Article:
Vanishing of frogs, toads tied to global warming, study says
By Traci Watson, USA TODAY
A team of biologists and climate scientists says in a new study that it has linked the extinction of a widespread group of animals to global warming.
Writing in Thursday's issue of the journal Nature, the scientists say that more than 60 closely related frog and toad species have vanished from the tropical forests of Latin America during the last few decades, partly because of warming temperatures. The team says this is the first time such a connection has been made.
The research team found a "near lock-step (link) between the timing of losses and changes in climate," said lead scientist Alan Pounds of the Monteverde Cloud Forest Preserve and Tropical Science Center in Costa Rica. "It's a very striking pattern, and it's hard to find another explanation for it."
The group did not identify the other contributing causes. Pounds and his team say the warmer temperatures of the late 20th century led to better growing conditions for a fungus that kills frogs and toads.
Other scientists expressed skepticism about the findings. Stephen Corn of the U.S. Geological Survey said the dates recorded for extinctions may not be entirely reliable. The University of Colorado's Cynthia Carey questioned why the new work ignores extinctions of related species after 1998.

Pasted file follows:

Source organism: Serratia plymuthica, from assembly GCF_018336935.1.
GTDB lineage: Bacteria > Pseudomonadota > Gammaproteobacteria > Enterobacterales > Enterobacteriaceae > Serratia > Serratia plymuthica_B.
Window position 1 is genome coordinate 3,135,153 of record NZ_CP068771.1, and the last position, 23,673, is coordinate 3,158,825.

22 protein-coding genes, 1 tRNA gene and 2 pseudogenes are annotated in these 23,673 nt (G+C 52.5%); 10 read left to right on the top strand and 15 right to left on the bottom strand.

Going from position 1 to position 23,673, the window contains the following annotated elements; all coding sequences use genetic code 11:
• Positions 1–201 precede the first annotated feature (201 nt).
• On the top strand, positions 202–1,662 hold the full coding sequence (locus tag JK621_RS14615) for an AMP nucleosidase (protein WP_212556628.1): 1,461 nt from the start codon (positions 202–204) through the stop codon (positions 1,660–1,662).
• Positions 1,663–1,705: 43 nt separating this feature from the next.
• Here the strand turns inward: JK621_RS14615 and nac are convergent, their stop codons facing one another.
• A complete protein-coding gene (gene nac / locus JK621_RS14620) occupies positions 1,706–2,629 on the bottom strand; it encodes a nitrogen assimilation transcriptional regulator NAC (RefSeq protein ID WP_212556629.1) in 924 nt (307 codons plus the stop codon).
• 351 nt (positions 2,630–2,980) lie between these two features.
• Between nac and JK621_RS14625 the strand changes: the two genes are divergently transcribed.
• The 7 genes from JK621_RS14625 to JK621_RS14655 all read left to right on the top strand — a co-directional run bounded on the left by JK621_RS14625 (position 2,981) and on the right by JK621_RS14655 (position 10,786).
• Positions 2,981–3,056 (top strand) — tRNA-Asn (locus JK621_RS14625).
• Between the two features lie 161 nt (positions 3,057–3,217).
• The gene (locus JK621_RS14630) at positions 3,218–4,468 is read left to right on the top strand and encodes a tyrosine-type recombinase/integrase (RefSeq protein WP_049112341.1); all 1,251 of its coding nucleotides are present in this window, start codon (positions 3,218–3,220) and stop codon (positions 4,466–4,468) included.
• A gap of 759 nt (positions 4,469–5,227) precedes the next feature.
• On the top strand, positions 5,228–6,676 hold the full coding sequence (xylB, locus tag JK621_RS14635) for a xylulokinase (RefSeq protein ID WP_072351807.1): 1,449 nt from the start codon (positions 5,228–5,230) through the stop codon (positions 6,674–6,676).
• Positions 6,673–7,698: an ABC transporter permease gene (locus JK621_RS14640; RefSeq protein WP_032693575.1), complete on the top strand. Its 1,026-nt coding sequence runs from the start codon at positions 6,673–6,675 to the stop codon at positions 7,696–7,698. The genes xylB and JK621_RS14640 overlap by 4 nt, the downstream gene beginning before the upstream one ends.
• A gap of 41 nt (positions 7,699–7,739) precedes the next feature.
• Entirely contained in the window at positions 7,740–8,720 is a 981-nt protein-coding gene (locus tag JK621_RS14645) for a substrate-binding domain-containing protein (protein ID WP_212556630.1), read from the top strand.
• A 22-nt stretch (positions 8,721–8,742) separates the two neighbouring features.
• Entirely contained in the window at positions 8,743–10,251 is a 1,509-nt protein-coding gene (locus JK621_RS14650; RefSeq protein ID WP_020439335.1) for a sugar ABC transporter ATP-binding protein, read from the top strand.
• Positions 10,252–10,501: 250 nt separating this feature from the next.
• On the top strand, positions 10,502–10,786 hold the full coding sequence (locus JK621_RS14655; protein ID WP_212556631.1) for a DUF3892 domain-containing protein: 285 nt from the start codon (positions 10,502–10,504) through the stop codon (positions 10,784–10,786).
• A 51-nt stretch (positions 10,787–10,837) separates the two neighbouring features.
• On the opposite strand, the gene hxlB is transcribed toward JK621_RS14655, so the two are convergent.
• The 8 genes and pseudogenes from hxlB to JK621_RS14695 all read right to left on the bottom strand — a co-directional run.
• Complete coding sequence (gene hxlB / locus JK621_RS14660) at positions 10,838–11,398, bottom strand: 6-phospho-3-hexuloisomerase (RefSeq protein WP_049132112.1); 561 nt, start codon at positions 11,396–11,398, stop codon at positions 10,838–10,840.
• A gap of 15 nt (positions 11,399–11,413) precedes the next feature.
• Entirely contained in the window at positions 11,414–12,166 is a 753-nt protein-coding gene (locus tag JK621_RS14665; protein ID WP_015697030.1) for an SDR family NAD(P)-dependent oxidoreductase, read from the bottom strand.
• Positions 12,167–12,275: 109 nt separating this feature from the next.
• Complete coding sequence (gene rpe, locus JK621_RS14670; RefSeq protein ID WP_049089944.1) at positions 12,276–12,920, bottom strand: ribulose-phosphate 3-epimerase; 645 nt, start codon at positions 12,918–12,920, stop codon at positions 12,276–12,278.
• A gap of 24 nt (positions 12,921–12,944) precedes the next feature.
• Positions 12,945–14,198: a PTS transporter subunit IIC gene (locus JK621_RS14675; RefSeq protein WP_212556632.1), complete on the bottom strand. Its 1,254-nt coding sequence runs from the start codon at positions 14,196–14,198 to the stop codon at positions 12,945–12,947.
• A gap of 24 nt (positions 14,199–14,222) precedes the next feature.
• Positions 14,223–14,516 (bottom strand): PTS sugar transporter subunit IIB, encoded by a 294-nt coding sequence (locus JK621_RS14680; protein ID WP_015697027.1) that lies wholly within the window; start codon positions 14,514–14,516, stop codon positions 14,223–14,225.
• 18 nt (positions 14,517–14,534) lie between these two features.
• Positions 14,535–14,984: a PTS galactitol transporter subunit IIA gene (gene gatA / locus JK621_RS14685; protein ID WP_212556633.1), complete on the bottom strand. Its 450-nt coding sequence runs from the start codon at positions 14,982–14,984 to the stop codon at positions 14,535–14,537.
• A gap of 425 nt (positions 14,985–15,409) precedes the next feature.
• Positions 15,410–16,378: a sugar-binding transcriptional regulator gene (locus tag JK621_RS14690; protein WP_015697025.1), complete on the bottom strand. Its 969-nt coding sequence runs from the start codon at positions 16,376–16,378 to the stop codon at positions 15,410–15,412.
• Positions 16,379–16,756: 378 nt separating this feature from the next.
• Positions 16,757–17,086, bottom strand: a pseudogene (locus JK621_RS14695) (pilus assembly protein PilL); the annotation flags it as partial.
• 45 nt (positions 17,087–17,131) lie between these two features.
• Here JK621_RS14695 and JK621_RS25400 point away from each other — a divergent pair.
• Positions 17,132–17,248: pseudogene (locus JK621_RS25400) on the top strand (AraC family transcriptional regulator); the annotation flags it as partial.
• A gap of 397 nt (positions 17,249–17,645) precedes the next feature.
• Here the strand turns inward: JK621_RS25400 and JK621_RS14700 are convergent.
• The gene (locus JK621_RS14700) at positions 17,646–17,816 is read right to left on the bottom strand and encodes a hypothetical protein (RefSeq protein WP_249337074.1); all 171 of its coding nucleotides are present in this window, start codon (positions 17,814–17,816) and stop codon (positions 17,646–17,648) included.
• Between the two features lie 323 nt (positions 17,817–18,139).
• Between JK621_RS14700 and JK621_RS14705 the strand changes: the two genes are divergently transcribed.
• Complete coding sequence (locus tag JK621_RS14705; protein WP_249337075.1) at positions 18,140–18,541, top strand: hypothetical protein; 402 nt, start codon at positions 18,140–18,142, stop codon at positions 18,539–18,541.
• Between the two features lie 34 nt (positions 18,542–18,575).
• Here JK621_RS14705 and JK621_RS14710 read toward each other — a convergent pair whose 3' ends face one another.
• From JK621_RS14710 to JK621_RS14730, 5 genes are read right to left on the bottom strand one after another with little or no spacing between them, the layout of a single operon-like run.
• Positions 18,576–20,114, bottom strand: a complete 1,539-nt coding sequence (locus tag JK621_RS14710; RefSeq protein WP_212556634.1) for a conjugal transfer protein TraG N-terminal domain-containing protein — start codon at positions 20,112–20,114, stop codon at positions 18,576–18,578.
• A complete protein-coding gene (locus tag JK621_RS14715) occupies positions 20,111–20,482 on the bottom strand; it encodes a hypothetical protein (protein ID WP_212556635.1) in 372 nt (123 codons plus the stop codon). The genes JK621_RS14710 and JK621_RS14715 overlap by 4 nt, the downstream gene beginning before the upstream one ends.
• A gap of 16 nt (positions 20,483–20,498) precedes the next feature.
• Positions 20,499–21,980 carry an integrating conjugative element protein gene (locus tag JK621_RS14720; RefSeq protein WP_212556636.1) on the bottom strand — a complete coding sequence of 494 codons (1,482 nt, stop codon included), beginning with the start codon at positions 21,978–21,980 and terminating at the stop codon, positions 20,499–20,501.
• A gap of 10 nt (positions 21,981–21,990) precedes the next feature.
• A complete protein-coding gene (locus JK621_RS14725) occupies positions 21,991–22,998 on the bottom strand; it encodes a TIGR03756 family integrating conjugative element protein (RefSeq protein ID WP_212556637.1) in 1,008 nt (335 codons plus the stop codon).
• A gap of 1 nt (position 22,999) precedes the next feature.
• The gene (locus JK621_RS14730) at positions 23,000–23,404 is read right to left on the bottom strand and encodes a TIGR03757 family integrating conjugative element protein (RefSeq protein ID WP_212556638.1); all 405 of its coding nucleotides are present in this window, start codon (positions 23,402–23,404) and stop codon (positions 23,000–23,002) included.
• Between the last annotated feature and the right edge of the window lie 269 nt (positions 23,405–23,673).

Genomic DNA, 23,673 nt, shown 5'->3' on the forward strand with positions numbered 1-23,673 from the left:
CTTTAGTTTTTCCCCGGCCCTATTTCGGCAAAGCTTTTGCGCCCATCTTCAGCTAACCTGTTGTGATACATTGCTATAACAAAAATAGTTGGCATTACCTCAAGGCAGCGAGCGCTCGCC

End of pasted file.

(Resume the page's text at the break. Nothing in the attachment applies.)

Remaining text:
The Earth's average temperature rose roughly 1 degree in the 20th century and could rise 10 more degrees by 2100, according to an international group of scientists convened by the United Nations.
That group and other researchers attribute the warming trend to the use of coal, oil and other fossil fuels, which emit carbon dioxide when burned. Buildup of the gas in the atmosphere can trap heat.
Scientists already have evidence linking higher temperatures to changes in the behavior or range of hundreds of species, such as flowers that bloom earlier in the year.
Scientists in the U.N. group predicted in 2001 that global warming would produce a wave of extinctions. They did not predict they'd see evidence so quickly.
"None of us expected that we'd be seeing massive extinctions in five years," said Camille Parmesan of the University of Texas. She was not on the Pounds team but found the link between extinction and global warming "very convincing."
Pounds and his colleagues compared when a species was last seen with climate data. They found that roughly 80% of the extinct species were spotted for the last time just after a particularly hot year. For example, the Monteverde harlequin frog hasn't been seen since 1988, one year after a warm year.
Pounds and his team theorize that the changes in the region's climate are encouraging the growth of a parasite that spread around the world in the 1960s and is a known killer of frogs and toads. Pounds said more work needs to be done to nail down this possibility.